ABOUT TWEETERS AND TWEETERS-ALERTS
Tweeters was founded around the end of 1992 by Dan Victor of the Washington Ornithological Society and the Seattle Audubon Society, with three people sharing messages about bird sightings. From this informal beginning it has evolved into a forum for exchange of information, observation, and opinion on a broad range of bird-related topics, from trip reports to scientific queries to general chat. The University of Washington listprocessor was added in March of 1994 with the help of Steve Hallstrom, the listowner for the first year. Hal Opperman advises on Tweeters procedures and has acted as co-list administrator since 2000. In 2004 Tweeters began using the Mailman software.
Enrollment climbed over the years. By 2009, Tweeters had more than 2,500 members, and the average number of postings exceeded 500 per month. In response to the heavy traffic, Tweeters-Alerts was launched to provide a separate space for the comparatively small number of time-sensitive field reports of unusual bird sightings.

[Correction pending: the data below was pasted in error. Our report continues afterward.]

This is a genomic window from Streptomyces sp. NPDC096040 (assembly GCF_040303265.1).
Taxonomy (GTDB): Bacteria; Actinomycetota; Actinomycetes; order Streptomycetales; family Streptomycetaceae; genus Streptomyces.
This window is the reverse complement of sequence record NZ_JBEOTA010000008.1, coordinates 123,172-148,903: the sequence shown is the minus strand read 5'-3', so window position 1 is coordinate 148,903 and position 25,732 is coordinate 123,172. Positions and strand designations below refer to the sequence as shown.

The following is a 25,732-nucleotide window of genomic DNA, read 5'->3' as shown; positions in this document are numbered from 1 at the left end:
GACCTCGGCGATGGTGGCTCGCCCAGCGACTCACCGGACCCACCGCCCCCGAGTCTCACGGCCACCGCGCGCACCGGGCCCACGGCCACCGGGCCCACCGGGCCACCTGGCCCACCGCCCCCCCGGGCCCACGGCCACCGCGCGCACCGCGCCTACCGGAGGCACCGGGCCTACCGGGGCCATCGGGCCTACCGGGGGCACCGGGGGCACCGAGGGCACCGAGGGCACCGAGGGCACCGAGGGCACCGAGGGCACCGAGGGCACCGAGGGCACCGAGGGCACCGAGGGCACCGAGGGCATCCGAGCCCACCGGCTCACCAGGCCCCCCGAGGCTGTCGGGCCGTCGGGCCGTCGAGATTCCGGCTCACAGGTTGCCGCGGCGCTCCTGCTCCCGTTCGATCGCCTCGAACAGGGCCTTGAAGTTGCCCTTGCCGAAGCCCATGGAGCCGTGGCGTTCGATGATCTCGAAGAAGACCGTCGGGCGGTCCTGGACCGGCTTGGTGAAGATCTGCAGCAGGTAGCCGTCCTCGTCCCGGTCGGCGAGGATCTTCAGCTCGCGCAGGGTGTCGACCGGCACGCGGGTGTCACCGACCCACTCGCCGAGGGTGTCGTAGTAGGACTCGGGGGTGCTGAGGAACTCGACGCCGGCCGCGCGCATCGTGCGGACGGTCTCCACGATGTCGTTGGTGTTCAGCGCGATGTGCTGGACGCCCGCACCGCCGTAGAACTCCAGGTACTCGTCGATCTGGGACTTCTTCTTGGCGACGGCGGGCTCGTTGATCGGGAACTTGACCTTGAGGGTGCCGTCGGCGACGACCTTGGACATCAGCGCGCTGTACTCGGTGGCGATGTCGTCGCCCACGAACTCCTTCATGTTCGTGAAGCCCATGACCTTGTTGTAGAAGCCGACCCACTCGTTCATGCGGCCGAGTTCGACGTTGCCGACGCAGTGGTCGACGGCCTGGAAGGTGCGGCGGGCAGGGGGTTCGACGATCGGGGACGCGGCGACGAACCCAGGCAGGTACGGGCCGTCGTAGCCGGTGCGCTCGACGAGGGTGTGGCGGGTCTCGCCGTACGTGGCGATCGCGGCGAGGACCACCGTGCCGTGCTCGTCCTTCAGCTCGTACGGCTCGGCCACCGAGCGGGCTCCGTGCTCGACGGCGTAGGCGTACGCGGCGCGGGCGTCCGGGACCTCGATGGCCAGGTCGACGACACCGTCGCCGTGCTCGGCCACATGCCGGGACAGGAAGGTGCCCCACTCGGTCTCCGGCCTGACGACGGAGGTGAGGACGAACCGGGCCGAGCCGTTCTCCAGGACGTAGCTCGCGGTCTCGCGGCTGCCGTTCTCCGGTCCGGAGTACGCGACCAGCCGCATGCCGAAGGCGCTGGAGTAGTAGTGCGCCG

Anyone may subscribe to these free services. Anyone may also read the most recent Tweeters and Tweeters-Alerts postings on the Web, even if they are not subscribed. Click on Latest Postings for information on how to do this.
The two lists serve different, but complementary, purposes. Before subscribing, please read the Posting Guidelines to familiarize yourself with the respective functions of each list. You must subscribe to each separately; most members are subscribed to both.
The Burke Museum of Natural History and Culture is the official host of the Tweeters and Tweeters-Alerts lists at the University of Washington. Please visit the Burke Museum Web site at www.burkemuseum.org for news of exhibits, events, lectures, news from the collections, research projects, and volunteer opportunities that might be of interest to you. From time to time the Museum may post to the list notices of events of particular relevance. The collaboration between Tweeters and the Burke helps fulfill the educational mission of both, uniting the Museum's strength as a regional resource for natural history with an interested, supportive public constituency.